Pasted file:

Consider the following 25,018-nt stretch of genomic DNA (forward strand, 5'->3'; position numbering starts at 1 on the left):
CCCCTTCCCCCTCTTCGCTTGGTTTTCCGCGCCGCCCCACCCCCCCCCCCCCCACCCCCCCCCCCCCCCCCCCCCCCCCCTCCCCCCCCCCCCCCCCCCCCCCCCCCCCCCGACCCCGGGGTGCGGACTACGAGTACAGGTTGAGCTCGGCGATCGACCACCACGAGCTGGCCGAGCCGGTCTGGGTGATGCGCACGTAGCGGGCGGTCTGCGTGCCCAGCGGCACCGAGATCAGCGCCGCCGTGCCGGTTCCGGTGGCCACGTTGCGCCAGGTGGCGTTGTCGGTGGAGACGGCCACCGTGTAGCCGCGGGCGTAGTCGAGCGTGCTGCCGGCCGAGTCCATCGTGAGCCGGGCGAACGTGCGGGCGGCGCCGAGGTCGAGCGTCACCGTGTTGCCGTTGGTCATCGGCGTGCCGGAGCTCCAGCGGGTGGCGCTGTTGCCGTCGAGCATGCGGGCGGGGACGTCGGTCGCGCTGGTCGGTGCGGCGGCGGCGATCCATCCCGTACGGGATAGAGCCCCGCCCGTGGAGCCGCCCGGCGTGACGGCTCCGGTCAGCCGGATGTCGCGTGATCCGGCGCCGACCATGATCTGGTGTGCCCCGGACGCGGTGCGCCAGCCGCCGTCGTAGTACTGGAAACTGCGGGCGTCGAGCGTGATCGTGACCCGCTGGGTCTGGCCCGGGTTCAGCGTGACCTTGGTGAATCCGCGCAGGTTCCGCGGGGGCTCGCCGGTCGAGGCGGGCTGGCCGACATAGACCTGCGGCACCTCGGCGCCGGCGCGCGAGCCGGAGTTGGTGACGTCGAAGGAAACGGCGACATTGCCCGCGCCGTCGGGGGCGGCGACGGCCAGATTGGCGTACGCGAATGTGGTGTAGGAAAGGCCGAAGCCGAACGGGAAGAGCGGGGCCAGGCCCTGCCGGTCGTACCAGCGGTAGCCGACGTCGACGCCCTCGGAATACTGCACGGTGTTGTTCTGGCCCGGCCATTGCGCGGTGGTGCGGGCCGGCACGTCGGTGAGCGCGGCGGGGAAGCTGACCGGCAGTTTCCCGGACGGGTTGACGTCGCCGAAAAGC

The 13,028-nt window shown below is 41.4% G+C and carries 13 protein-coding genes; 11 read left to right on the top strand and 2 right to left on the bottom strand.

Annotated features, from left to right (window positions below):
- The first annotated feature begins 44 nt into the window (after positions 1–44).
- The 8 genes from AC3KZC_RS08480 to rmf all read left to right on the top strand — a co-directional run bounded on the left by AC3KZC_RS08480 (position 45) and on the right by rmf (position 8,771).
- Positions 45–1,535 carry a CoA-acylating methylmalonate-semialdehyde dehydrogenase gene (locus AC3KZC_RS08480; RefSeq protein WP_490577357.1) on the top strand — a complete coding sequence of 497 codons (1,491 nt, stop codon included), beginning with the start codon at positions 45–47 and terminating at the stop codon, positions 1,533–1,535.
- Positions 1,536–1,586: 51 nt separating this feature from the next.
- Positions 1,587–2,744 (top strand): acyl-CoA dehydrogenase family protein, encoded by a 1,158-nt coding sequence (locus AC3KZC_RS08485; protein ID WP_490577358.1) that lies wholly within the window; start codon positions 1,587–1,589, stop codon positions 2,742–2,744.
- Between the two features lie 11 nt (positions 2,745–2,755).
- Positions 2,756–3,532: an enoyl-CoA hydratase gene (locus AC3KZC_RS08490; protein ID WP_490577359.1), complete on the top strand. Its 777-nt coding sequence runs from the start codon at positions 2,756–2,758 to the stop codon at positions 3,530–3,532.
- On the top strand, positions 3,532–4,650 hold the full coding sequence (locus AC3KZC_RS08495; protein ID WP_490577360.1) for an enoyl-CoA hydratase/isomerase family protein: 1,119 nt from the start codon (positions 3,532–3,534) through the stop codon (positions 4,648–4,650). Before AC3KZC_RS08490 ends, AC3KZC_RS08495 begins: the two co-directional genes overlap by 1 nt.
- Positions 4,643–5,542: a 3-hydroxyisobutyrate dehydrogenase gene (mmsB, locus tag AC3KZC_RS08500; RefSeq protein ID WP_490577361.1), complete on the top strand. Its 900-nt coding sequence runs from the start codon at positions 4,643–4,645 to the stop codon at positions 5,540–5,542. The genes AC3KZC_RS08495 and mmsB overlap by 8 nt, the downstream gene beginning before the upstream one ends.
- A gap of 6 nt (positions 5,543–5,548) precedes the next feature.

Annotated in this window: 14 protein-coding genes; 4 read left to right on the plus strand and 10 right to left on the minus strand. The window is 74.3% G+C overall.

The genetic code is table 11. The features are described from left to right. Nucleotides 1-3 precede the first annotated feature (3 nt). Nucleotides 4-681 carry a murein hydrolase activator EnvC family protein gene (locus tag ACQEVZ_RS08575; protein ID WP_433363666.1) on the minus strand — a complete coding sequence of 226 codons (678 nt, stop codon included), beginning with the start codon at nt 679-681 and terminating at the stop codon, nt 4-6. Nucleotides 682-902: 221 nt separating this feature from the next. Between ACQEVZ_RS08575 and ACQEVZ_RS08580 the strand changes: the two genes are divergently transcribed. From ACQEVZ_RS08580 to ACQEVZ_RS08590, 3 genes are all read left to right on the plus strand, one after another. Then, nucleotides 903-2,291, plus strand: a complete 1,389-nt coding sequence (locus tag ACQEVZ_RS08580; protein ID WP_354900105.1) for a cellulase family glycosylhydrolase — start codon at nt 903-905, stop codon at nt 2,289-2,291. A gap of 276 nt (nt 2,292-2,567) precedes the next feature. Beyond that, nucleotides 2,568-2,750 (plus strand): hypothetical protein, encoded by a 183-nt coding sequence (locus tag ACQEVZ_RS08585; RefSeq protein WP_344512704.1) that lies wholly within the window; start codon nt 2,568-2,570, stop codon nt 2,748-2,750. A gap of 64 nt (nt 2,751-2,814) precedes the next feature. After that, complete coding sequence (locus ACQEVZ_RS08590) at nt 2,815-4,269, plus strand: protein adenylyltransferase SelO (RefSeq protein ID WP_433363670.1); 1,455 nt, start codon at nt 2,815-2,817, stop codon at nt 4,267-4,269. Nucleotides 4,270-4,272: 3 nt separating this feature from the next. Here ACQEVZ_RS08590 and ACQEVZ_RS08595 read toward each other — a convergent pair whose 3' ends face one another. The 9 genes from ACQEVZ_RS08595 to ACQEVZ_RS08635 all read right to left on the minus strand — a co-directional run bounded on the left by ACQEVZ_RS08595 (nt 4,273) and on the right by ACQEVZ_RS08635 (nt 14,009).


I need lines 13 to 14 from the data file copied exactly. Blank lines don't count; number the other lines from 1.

- Positions 4,643–5,542: a 3-hydroxyisobutyrate dehydrogenase gene (mmsB, locus tag AC3KZC_RS08500; RefSeq protein ID WP_490577361.1), complete on the top strand. Its 900-nt coding sequence runs from the start codon at positions 4,643–4,645 to the stop codon at positions 5,540–5,542. The genes AC3KZC_RS08495 and mmsB overlap by 8 nt, the downstream gene beginning before the upstream one ends.
- A gap of 6 nt (positions 5,543–5,548) precedes the next feature.